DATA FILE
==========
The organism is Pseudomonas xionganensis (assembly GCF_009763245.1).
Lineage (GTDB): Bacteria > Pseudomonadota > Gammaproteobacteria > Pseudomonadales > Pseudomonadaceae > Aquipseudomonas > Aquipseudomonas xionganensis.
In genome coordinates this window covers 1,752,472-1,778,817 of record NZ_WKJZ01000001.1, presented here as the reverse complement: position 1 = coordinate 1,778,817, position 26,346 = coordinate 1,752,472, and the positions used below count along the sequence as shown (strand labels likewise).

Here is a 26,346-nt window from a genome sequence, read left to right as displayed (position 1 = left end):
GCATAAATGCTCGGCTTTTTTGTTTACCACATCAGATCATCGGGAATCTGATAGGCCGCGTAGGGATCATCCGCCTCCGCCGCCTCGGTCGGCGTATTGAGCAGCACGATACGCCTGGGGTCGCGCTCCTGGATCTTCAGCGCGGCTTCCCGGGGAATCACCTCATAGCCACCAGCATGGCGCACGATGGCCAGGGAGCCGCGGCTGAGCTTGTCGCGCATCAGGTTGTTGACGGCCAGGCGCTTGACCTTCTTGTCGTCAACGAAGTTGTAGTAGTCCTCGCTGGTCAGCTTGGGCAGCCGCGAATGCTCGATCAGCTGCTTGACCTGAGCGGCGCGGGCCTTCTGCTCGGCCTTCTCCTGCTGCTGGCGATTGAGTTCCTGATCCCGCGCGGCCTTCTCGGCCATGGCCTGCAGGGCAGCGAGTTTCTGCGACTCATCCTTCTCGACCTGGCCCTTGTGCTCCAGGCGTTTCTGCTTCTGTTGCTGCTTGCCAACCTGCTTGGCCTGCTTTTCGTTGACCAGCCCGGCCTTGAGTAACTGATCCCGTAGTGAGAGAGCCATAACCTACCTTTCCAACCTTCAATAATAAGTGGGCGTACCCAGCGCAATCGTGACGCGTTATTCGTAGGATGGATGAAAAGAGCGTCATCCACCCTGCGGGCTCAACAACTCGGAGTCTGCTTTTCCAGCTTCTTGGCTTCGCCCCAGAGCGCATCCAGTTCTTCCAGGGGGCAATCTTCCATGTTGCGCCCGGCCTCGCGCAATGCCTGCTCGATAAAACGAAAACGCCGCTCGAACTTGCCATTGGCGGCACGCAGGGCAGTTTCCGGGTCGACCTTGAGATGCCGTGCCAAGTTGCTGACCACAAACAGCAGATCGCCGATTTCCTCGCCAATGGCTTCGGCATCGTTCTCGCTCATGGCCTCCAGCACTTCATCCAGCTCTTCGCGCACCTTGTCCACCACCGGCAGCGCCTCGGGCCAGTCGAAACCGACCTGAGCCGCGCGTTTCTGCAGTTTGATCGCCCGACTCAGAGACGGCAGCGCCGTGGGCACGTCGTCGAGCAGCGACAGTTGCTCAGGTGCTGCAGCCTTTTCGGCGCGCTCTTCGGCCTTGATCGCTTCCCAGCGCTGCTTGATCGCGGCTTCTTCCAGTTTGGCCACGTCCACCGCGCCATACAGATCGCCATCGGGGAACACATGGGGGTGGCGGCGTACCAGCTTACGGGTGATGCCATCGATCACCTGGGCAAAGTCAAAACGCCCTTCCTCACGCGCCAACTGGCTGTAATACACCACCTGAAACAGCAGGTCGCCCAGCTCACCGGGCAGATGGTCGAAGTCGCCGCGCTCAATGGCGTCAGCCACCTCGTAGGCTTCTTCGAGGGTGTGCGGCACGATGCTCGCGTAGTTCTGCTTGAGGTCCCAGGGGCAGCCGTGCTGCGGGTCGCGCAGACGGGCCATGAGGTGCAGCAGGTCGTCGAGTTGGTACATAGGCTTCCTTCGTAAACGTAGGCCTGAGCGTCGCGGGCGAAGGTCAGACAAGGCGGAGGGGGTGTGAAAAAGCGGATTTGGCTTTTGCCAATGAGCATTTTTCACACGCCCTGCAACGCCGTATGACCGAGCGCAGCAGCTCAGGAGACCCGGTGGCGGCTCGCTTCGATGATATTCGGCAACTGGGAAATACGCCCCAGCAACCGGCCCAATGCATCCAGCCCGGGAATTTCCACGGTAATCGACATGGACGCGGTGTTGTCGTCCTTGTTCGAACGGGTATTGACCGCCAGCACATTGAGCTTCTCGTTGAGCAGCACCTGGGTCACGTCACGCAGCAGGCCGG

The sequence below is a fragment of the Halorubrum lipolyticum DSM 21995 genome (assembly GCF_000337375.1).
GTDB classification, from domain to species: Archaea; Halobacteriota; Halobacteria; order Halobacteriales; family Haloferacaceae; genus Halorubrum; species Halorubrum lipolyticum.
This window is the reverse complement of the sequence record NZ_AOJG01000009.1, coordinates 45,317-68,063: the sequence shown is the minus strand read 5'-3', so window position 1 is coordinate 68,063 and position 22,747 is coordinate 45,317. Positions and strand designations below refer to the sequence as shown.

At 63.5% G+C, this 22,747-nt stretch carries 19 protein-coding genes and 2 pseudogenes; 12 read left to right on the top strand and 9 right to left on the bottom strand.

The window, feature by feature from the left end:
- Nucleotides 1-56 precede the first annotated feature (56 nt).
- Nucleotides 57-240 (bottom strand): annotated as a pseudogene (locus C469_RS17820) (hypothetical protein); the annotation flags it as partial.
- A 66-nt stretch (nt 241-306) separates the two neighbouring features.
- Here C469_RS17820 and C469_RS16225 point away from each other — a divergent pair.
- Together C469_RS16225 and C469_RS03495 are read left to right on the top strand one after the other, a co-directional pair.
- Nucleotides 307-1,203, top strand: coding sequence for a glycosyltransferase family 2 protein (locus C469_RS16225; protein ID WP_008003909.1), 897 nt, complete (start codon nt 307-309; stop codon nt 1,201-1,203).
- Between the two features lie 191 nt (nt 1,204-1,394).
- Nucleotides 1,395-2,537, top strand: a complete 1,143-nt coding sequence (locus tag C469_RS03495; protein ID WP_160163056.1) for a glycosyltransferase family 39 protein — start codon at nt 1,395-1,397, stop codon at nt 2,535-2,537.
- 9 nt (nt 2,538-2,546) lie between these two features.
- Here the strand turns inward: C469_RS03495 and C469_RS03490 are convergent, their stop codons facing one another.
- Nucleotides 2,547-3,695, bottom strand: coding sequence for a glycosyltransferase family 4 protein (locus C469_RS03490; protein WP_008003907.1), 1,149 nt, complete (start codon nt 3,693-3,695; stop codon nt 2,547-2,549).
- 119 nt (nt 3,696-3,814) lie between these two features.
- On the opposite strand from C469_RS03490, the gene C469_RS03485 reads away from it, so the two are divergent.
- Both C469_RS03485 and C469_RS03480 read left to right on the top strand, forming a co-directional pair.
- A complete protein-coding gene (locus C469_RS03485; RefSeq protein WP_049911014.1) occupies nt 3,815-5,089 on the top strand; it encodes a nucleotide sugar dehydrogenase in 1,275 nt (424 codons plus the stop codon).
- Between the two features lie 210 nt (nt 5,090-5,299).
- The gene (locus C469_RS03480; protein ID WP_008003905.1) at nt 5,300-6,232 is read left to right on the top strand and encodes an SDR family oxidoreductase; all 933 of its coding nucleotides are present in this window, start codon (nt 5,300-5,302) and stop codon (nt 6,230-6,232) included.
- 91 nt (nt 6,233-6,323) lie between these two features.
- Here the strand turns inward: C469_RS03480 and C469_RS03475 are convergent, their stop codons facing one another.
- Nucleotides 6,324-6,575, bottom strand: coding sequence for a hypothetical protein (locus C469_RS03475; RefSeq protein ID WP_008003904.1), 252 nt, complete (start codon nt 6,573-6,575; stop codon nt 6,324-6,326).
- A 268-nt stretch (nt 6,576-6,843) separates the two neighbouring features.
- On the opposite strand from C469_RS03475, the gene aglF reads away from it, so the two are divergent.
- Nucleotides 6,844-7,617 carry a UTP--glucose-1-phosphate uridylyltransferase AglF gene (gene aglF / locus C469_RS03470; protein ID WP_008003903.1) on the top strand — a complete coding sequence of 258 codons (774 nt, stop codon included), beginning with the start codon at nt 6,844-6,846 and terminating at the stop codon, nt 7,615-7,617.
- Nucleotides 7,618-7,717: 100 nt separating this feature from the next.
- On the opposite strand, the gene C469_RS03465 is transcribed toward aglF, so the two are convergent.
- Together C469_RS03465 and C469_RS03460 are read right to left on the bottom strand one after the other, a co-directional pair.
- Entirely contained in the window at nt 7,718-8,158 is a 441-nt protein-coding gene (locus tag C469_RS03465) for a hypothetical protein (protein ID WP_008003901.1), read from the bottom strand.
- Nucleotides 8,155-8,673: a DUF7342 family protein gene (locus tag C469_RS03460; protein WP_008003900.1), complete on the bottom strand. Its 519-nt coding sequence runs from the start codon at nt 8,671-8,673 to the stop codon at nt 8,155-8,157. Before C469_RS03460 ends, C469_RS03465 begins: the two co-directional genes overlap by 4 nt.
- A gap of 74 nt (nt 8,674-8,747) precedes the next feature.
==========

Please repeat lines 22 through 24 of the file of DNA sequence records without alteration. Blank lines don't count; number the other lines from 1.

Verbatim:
- 119 nt (nt 3,696-3,814) lie between these two features.
- On the opposite strand from C469_RS03490, the gene C469_RS03485 reads away from it, so the two are divergent.
- Both C469_RS03485 and C469_RS03480 read left to right on the top strand, forming a co-directional pair.